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john davies
notes from a small vicar
from a parish
in Liverpool, UK

    Tuesday, December 27, 2005
    Wall and Piece

    Powerful thing, graffiti. As Banksy shows in his book Wall and Piece, which someone who knows me very well imagined I would enjoy this Christmas. I'm a bit wary of Banksy now that the mainstream is embracing him (books, Sunday supplements, gallery shows) but I bet nowhere near as wary as he himself is of being caught in the deadly embrace of the establishment. But meanwhile he continues subverting urban space, and it's good.

    Graffiti changes things. When Banksy stencils THIS WALL IS A DESIGNATED GRAFFITI AREA on white space it soon fills up with other people's tags; when he stencilled DESIGNATED RIOT AREA at the foot of Nelson's Column it was removed by nervous security personnel in just four minutes. The book features a photo of a stencil onto the sand at Weston Super Mare, X - BURIED TREASURE. You can bet there were bounty-hunters there within minutes of that picture being taken. One of my favourite urban interventions in Wall and Piece is the sign he glued into St James' Park lake in 2004 stating, DANGER - CONTAMINATED AREA - RADIOACTIVE MATERIAL. He writes, 'The Metropolitan Police made it look far more realistic by stationing a community support officer on the bridge nearby telling people not to be alarmed.'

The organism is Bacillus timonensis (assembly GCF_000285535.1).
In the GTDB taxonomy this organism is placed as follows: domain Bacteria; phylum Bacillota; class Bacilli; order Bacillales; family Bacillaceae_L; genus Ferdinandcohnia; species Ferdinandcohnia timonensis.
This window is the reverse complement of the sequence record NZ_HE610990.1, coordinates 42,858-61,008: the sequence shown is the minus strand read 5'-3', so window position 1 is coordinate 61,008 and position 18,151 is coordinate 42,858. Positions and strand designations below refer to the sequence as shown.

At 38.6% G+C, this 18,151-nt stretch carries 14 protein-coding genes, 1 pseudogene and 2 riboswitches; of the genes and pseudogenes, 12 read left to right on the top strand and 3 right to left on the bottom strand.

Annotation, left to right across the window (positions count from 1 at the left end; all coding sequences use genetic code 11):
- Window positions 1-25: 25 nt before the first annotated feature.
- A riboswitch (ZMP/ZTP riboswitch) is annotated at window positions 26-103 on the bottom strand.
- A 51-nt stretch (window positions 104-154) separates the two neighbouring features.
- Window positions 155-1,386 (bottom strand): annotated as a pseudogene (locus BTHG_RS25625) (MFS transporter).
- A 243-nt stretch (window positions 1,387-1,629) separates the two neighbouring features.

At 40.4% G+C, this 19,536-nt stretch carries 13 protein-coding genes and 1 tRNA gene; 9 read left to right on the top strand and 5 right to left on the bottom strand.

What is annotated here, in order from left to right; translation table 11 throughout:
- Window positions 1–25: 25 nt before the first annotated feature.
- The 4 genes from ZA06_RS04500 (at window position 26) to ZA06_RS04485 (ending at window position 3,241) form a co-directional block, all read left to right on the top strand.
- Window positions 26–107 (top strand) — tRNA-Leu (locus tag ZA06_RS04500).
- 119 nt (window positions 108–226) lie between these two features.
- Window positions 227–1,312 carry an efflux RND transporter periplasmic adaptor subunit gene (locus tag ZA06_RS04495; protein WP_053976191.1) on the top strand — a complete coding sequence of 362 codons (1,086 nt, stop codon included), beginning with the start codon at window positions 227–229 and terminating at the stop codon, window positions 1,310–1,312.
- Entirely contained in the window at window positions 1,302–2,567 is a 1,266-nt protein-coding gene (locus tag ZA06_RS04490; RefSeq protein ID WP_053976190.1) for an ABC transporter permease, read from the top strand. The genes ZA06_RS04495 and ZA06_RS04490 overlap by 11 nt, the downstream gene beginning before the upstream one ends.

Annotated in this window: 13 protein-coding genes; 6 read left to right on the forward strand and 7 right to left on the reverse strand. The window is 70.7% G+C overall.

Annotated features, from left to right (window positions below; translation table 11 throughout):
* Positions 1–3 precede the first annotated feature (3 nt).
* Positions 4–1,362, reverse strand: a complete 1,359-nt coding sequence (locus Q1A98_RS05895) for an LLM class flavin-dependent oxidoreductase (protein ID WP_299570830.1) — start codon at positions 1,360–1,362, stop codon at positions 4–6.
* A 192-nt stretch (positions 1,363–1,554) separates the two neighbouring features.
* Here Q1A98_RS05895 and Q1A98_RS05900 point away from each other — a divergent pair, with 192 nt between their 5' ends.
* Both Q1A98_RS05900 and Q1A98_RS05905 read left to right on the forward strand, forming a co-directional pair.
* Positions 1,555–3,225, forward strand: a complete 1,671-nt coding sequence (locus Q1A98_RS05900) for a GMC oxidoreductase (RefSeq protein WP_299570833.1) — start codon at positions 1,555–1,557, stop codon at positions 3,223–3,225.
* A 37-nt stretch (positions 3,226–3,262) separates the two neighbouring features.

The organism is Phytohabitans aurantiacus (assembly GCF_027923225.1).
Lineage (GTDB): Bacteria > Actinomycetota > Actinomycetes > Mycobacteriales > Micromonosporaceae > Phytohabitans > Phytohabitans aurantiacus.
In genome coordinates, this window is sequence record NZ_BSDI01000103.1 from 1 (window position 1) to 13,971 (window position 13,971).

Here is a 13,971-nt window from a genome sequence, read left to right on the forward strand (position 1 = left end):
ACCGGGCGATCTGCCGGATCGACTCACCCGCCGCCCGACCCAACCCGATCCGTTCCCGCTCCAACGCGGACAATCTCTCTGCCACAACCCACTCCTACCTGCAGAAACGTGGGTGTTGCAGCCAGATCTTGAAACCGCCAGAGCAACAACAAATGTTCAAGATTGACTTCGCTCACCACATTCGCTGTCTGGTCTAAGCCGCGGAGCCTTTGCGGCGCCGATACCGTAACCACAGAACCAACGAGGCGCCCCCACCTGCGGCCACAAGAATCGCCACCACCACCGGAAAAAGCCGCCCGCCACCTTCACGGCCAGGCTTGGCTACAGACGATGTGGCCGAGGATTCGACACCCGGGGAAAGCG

Banksy is a subvertiser - keen to challenge the hegemony of The Advertisers who 'abuse you everyday ... butt into your life ... leer at you from tall buildings and make you feel small ... [are] on TV making your girlfriend feel inadequate. They have access to the most sophisticated technology the world has ever seen and they bully you with it. ... However you are forbidden to touch them ...' Banksy wilfully ignores intellectual property rights and sets about altering ads to make passers-by stop and think ('They never asked for your permission, don't even start asking for theirs'). It's the Adbusters approach and it offers deliverance from the oppressive mental environment The Advertisers cage us in.

    But Banksy is so much more than just a subvertiser. His art does complicated things. Like the cashpoint belching out Princess Diana-faced tenners onto Farringdon, the stencil WHAT ARE YOU LOOKING AT? facing a CCTV camera in Marble Arch, the love poems he pastes on the side of street furniture, the traffic cones he reassembles on some of the world's busiest streets, beautiful scenes painted onto the Palestine 'peace wall', a dead rat in sunglasses displayed inside a glass case at the Natural History Museum bearing the phrase 'our time will come'.

    We're not supposed to know who Banksy is, which is part of the appeal. It's also because if the authorities knew who he was he'd be inside. Maybe he's more than one person; perhaps he's a movement. It's worth considering just why his work is considered illegal, by whom, and to what purpose, and it's worth approaching the world with critical humour, as he himself seems to do:

    'They say graffiti frightens people and is symbolic of the decline in society, but graffiti is only dangerous in the mind of three types of people: politicians, advertising executives and graffiti writers.'